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Office of the Press Secretary

For Immediate Release May 8, 1998
                   NATIONAL TRANSPORTATION WEEK, 1998

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                              A PROCLAMATION

America's transportation system is the finest in the world. The web of streets, highways, bridges, and railroads that crisscross our Nation and our complex network of shipping lanes and air routes keep us connected to one another and the world. They enable us to move people and goods swiftly and efficiently across the country and around the globe and fuel the engine of our robust economy. Whether building subways, constructing new highways, or improving airplane safety, the dedicated and hardworking men and women of our national transportation system keep America moving.

As we look forward to a new century, we must build on our record of achievement. As always, our first priority must be the safety of those who use our Nation's transportation system. We have already made great progress in improving highway safety -- the traffic fatality rate today is two-and-a-half times less than it was 30 years ago. However, by increasing seat belt use, ensuring that our children are properly secured in our vehicles, and lowering the threshold for drunk driving to a blood alcohol concentration of .08, we can further reduce the number of traffic accidents and the harm they cause.

We also must strive to keep our Nation's transportation system secure and our borders safe from terrorists and drug traffickers. Today, through improved training techniques and advanced technology, we have increased security at our airports, and programs such as the Coast Guard's Operation Frontier Shield have helped to seize tons of illegal drugs and abort numerous drug smuggling attempts.

While recognizing the many benefits we derive from our transportation system, we also acknowledge the need to use and develop it responsibly to ensure the protection of our environment. We are making progress in this goal as well: we have funded many projects to improve transit services and accommodations for bicyclists and pedestrians; we are turning historic railroad terminals into multimodal transportation centers; and funds from transportation programs have helped to support wetlands restoration projects and have aided communities in planning both transit projects and sustainable development. We must build on these efforts by also working to reduce the pollutants and greenhouse gases that our transportation system creates.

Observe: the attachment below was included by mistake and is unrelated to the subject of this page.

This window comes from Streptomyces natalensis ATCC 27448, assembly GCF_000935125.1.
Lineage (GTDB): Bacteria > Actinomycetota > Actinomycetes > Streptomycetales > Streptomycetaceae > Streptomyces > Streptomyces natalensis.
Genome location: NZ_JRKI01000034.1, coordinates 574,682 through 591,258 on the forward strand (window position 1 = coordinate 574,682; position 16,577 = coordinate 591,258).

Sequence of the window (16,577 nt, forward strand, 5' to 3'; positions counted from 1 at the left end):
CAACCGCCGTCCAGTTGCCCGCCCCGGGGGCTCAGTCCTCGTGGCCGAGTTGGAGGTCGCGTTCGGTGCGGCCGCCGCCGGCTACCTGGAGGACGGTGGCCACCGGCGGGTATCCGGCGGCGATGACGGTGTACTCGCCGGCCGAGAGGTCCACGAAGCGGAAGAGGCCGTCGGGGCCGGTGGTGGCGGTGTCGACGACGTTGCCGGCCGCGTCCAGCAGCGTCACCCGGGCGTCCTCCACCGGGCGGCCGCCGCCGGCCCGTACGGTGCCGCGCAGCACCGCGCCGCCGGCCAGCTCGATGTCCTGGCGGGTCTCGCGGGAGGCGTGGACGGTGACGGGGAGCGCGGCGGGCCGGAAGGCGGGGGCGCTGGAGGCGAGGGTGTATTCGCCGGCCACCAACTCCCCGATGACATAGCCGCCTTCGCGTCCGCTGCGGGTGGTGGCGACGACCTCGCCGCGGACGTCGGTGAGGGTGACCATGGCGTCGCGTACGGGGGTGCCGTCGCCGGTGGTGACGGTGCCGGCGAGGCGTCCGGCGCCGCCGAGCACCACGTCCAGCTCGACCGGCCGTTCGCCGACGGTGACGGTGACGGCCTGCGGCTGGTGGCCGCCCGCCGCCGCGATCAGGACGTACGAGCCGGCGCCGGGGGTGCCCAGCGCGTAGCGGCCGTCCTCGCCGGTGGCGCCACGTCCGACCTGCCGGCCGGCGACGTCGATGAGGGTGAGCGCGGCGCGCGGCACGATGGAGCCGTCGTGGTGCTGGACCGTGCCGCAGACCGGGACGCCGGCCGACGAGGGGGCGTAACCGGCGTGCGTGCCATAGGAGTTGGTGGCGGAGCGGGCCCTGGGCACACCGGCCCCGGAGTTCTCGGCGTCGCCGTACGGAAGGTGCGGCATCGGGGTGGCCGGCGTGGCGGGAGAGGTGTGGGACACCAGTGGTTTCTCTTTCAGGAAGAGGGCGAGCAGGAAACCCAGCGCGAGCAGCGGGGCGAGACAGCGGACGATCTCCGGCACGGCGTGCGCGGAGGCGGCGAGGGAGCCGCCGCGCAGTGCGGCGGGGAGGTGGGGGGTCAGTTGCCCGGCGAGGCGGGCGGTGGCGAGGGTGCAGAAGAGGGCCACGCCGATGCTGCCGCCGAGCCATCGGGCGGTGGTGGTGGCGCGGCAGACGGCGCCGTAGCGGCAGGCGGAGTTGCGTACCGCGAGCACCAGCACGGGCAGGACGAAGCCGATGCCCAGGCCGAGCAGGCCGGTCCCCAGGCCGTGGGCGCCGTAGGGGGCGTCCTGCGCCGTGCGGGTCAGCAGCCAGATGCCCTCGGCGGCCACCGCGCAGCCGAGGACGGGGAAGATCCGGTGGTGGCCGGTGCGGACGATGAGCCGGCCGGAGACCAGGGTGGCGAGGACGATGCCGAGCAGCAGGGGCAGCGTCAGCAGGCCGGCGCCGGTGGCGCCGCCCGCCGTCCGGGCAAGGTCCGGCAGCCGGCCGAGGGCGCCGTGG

Recognizing the need for safety, security, and environmental stewardship in America's transportation system, we also must invest in our transportation infrastructure. Together with the Congress, my Administration has provided funding for construction projects in communities across the country, creating 700,000 new transportationrelated jobs in the last 5 years. Our fiscal 1999 budget proposal for transportation infrastructure is 42 percent higher than the average level of investment from 1990 to 1993. The 240 trade agreements we have signed since 1993, including 27 "open skies" aviation agreements in the last 3 years, have opened markets around the world for American products. America's transportation system will enable us to seize these unprecedented opportunities for trade and economic growth.

In recognition of the importance of our Nation's transportation system to our national security and economic success, and in gratitude to the outstanding men and women who ensure its continued excellence, the United States Congress, by joint resolution approved May 16, 1957 (36 U.S.C. 160), has designated the third Friday in May of each year as "National Defense Transportation Day" and, by joint resolution approved May 14, 1962 (36 U.S.C. 166), declared that the week in which that Friday falls be designated "National Transportation Week."

NOW, THEREFORE, I, WILLIAM J. CLINTON, President of the United States of America, do hereby proclaim Friday, May 15, 1998, as National Defense Transportation Day and May 10 through May 16, 1998, as National Transportation Week. I urge all Americans to observe these occasions with appropriate ceremonies and activities, giving due recognition to the individuals and organizations that build, operate, and maintain this country's modern transportation systems.

IN WITNESS WHEREOF, I have hereunto set my hand this eighth day of May, in the year of our Lord nineteen hundred and ninety-eight, and of the Independence of the United States of America the two hundred and twenty-second.


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